In Praise of the Uncomfortable Pew

A few years back I was a co-pastor at a church that prided itself in having the most uncomfortable pews in Christendom. Their pride was 100% warranted; the pews were barely sit-able. (Believe me, we never had difficulty recruiting worship leaders as, for one thing, they got to sit in cushioned armchairs in the chancel.) But why be glad in such a thing?

Here are a few of the gospel benefits of an uncomfortable pew:

An uncomfortable pew means that you will be uncomfortable in worship. Maybe you feel uncomfortable if people weep or shout “amen.” Maybe the noise of the children makes you uncomfortable. Maybe the kids in worship bother you. Maybe singing unfamiliar songs makes you uncomfortable. Maybe some of the people who don’t look like you make you uncomfortable. That’s ok. It’s not about you. It’s about the whole Body of Christ. Some congregations intentionally practice the 75%/25% rule; no one should be comfortable with any more than 75% of what happens in worship. If you’re comfortable with more than 75% it more than likely means that your congregation is a wee bit too homogenous.

An uncomfortable pew means that you may well hear something from the pulpit that makes you very uncomfortable (or even angry?). Preachers are to interpret the Word of God as they honestly, diligently understand it. If they do that faithfully you are bound to hear an uncomfortable word because the Bible says a lot of challenging things, and that’s not even counting the things Jesus said and did! The Word of God is a loving critique of every age as it puts before us a vision of life, not in the kingdoms of this world, but in the Kingdom of God. On earth as it is in Heaven. (Preachers, this is a great privilege and a great responsibility so do please remember that, as Fred Craddock puts it, “Preaching is, at its very least, a Christian act.”)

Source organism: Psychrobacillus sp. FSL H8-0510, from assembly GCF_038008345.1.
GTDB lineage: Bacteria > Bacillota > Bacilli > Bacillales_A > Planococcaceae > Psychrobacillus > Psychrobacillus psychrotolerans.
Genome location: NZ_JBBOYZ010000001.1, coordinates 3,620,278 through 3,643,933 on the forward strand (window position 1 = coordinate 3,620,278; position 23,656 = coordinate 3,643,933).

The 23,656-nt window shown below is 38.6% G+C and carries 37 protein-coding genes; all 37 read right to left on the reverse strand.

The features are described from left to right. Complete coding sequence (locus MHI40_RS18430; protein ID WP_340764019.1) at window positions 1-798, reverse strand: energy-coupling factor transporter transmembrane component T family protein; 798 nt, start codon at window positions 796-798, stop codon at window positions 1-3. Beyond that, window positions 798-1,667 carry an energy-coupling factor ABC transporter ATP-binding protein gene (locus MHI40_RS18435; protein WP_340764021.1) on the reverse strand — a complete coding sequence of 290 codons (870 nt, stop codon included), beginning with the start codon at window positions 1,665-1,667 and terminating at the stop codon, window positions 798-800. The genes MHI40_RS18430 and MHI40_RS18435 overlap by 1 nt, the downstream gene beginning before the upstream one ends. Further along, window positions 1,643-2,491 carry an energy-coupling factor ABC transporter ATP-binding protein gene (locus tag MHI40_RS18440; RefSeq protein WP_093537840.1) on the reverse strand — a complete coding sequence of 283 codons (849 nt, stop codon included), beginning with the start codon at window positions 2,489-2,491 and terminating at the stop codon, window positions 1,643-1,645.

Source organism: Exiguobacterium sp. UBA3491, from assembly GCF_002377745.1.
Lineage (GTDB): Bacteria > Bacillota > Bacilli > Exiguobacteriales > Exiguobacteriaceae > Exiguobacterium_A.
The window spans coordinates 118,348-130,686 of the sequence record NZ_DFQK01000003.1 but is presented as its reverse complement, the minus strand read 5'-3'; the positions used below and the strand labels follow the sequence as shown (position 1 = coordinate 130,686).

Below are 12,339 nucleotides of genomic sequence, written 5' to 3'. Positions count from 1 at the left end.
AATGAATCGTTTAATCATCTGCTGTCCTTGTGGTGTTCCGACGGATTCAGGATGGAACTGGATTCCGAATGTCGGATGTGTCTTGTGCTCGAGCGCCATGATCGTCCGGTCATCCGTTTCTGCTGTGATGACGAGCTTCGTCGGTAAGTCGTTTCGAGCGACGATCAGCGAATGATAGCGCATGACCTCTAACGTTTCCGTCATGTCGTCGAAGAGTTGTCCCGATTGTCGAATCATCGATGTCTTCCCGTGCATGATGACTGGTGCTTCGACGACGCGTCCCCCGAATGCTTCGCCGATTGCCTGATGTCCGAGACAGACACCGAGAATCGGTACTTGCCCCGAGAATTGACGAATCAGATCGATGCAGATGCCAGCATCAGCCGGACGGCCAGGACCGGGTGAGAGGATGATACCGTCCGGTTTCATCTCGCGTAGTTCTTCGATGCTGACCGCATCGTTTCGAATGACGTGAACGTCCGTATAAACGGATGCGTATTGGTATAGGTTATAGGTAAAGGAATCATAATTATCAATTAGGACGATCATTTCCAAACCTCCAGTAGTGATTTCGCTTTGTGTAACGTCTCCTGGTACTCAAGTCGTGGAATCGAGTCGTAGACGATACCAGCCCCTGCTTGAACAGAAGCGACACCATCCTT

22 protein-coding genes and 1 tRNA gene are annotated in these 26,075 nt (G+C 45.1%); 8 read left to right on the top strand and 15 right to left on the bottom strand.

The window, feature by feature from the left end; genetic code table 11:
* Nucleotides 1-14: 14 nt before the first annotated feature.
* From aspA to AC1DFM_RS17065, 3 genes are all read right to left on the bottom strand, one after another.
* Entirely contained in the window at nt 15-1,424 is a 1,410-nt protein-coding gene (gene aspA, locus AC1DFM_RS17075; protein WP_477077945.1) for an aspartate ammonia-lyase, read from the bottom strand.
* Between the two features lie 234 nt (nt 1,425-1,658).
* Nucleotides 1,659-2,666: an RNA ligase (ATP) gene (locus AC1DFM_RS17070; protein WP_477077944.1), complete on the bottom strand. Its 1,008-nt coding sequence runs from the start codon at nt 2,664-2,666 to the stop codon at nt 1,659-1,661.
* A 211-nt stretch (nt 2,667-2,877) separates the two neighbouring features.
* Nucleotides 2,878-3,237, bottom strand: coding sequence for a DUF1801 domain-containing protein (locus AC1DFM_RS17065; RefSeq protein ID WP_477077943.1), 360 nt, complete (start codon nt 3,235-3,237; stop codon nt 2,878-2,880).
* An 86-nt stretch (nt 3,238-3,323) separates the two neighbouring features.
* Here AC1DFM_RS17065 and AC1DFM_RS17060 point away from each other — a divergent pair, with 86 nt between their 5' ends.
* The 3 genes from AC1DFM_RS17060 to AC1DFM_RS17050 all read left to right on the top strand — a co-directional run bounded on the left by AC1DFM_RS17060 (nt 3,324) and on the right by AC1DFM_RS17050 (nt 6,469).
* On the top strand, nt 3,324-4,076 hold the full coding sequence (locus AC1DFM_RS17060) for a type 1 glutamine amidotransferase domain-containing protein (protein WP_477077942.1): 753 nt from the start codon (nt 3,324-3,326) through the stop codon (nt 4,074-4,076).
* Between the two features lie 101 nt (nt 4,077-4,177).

An uncomfortable pew helps to insure that you not get too cozy in the sheltering walls of the sanctuary. Yes, we all need comfort, spiritual feeding, an uplifting moment in the very real struggles of life. But not as an end in itself. Being enrolled into God in baptism is to be enrolled into God’s mission which certainly includes you but is not limited to you. Your spiritual fulfillment and growth is a good and wonderful thing and praise be to God for granting that. Yet, even so, it is not the end point. The end point is God’s redemption of the whole world – a work into which you are called.

And, finally, an uncomfortable pew means that you won’t want to sit in it for too long. You’ll want to get up, move around, maybe even move right on out the door. Which happens to be the arena into which your baptismal vocation calls you. Many churches have a sign at the exit to the sanctuary which reads, “You are now entering the mission field.” Your home, your immediate neighborhood, your workplace, your city. Wherever you are. That is the mission field into which you are called to befriend a hurting and broken world.

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